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Comte de Paris, History of the Civil War in America. Vol. 1. (ed. Henry Coppee , LL.D.), Book IV:—the first autumn. (search)
thus rendered available. But Fremont seemed incapable of changing; he maintained all the posts stationed along the line of the Missouri. The Confederate corps of Green having pushed as far as Athens, in Northern Missouri, where it had a bloody encounter with the Unionists on the 5th of August, he sent General Pope with the troops left bank of the Missouri and to intercept any reinforcements which might come to the assistance of the Federals from that side. From another quarter he summoned Green, the principal leader of the bands from Northern Missouri, to cross the river with more than three thousand men, who were immediately directed against Booneville. On the 13th Green made a vigorous attack upon the small garrison of that town; and although he did not succeed in capturing it, the chief object of his demonstration was accomplished, for it deceived the Federals and made them believe that Price's intentions were to attack Booneville and Jefferson City. During this time the Confe
Comte de Paris, History of the Civil War in America. Vol. 1. (ed. Henry Coppee , LL.D.), Book V:—the first winter. (search)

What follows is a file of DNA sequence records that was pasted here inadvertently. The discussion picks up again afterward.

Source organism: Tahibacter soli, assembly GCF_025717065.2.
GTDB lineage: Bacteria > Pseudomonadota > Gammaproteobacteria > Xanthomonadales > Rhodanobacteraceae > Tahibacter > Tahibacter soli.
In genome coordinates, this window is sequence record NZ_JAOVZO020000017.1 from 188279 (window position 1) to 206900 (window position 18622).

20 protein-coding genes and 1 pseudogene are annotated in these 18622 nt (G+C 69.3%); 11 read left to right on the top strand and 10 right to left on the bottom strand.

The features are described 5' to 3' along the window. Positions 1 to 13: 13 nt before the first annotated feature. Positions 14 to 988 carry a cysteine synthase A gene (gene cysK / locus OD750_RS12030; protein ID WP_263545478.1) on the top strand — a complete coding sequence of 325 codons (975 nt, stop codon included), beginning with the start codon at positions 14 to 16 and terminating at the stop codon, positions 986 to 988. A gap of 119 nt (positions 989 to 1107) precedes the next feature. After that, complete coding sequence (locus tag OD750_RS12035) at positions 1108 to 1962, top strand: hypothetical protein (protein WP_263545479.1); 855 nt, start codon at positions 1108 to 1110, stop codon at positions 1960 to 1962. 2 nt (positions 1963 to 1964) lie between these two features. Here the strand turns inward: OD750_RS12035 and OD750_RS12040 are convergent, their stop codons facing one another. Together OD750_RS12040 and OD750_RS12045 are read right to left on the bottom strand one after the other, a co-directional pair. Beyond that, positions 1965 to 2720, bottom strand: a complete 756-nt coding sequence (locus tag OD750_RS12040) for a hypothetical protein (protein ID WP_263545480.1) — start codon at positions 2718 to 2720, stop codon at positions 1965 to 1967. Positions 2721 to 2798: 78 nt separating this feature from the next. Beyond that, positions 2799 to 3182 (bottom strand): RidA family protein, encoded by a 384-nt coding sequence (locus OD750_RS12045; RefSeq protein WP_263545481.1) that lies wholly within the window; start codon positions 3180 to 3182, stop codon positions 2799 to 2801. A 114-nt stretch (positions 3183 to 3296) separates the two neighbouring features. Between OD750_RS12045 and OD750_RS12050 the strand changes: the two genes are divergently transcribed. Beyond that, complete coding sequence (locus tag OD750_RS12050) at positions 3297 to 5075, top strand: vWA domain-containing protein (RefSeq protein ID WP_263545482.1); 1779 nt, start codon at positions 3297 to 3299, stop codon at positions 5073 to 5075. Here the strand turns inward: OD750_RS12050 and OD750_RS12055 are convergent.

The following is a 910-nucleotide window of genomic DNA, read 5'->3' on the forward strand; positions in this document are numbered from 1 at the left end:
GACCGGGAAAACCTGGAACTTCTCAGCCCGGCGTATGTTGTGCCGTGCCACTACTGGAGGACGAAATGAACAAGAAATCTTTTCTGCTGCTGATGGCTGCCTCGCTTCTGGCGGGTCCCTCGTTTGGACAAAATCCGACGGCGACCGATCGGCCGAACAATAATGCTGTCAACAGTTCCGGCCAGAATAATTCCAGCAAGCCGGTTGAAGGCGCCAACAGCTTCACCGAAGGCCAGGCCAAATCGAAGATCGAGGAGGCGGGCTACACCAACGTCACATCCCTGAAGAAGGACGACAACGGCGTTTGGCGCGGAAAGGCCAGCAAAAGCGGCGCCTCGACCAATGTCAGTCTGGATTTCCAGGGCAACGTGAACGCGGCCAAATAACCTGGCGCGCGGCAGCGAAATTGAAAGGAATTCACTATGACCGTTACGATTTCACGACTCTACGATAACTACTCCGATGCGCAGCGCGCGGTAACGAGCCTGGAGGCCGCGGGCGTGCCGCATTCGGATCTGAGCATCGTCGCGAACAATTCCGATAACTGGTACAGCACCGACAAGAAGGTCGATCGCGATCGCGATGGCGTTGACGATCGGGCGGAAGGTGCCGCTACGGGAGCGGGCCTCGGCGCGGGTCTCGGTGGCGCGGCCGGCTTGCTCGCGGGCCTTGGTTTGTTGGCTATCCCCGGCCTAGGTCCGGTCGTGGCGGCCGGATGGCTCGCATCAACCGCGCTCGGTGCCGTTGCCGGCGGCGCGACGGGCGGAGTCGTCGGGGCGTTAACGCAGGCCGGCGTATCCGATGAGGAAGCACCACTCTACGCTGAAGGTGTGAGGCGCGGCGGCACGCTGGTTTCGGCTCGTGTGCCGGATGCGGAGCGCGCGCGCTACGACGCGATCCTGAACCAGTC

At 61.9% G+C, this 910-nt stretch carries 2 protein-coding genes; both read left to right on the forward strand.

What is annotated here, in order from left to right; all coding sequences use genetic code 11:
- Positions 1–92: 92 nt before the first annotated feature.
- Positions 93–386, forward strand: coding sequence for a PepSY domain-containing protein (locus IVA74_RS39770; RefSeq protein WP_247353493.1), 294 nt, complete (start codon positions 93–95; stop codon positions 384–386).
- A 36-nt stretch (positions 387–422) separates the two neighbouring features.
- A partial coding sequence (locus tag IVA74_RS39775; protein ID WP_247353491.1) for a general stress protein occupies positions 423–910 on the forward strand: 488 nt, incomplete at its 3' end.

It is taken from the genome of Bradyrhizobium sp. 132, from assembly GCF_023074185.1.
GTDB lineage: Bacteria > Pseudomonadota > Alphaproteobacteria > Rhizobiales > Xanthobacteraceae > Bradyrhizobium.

rals, being better served than that of their adversaries, had a manifest advantage. Conscious of this superiority, and seeing the enemy take shelter in the woods instead of coming forward to dispute the possession of the river, Canby felt already certain of victory, and was about to order a forward movement for the purpose of driving the Texans back into the desert which they had just crossed, when the latter suddenly took the offensive. Their rear-guard had been brought into line, and Colonel Green, of the Fifth Texas, which was in front, had received the command of the whole army from Sibley, who was sick. He immediately made arrangements to throw his intrepid soldiers upon the Federal artillery, the galling fire of which was beginning to affect them. On the left his cavalry was preparing to charge Hall's guns, while a portion of his infantry advanced in the centre as far as the skirt of the wood, to occupy the attention of the Federals. In the mean while, he massed two regimen